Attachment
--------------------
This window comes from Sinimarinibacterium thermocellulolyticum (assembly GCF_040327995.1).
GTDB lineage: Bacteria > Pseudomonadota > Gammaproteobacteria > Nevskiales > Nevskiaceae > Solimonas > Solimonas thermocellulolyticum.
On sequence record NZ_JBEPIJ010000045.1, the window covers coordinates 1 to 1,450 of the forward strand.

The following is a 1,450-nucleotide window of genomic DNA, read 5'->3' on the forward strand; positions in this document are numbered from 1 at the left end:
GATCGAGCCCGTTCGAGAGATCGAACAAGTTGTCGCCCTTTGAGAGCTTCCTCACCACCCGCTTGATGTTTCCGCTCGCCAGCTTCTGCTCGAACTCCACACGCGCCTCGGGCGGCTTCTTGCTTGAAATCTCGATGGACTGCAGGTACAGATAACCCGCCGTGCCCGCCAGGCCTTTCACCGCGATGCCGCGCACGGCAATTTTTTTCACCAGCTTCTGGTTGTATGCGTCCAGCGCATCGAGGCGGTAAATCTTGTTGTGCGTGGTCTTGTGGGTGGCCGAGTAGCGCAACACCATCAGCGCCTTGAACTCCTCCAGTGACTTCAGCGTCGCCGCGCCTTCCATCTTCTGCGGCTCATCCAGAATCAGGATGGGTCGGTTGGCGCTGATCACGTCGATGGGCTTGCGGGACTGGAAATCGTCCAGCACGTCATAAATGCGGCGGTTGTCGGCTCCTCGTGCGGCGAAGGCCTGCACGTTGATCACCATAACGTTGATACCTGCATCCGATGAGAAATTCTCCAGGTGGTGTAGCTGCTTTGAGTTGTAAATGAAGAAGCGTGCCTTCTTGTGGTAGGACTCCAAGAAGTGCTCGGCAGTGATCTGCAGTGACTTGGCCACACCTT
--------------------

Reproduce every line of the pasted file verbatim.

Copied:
This window comes from Sinimarinibacterium thermocellulolyticum (assembly GCF_040327995.1).
GTDB lineage: Bacteria > Pseudomonadota > Gammaproteobacteria > Nevskiales > Nevskiaceae > Solimonas > Solimonas thermocellulolyticum.
On sequence record NZ_JBEPIJ010000045.1, the window covers coordinates 1 to 1,450 of the forward strand.

The following is a 1,450-nucleotide window of genomic DNA, read 5'->3' on the forward strand; positions in this document are numbered from 1 at the left end:
GATCGAGCCCGTTCGAGAGATCGAACAAGTTGTCGCCCTTTGAGAGCTTCCTCACCACCCGCTTGATGTTTCCGCTCGCCAGCTTCTGCTCGAACTCCACACGCGCCTCGGGCGGCTTCTTGCTTGAAATCTCGATGGACTGCAGGTACAGATAACCCGCCGTGCCCGCCAGGCCTTTCACCGCGATGCCGCGCACGGCAATTTTTTTCACCAGCTTCTGGTTGTATGCGTCCAGCGCATCGAGGCGGTAAATCTTGTTGTGCGTGGTCTTGTGGGTGGCCGAGTAGCGCAACACCATCAGCGCCTTGAACTCCTCCAGTGACTTCAGCGTCGCCGCGCCTTCCATCTTCTGCGGCTCATCCAGAATCAGGATGGGTCGGTTGGCGCTGATCACGTCGATGGGCTTGCGGGACTGGAAATCGTCCAGCACGTCATAAATGCGGCGGTTGTCGGCTCCTCGTGCGGCGAAGGCCTGCACGTTGATCACCATAACGTTGATACCTGCATCCGATGAGAAATTCTCCAGGTGGTGTAGCTGCTTTGAGTTGTAAATGAAGAAGCGTGCCTTCTTGTGGTAGGACTCCAAGAAGTGCTCGGCAGTGATCTGCAGTGACTTGGCCACACCTT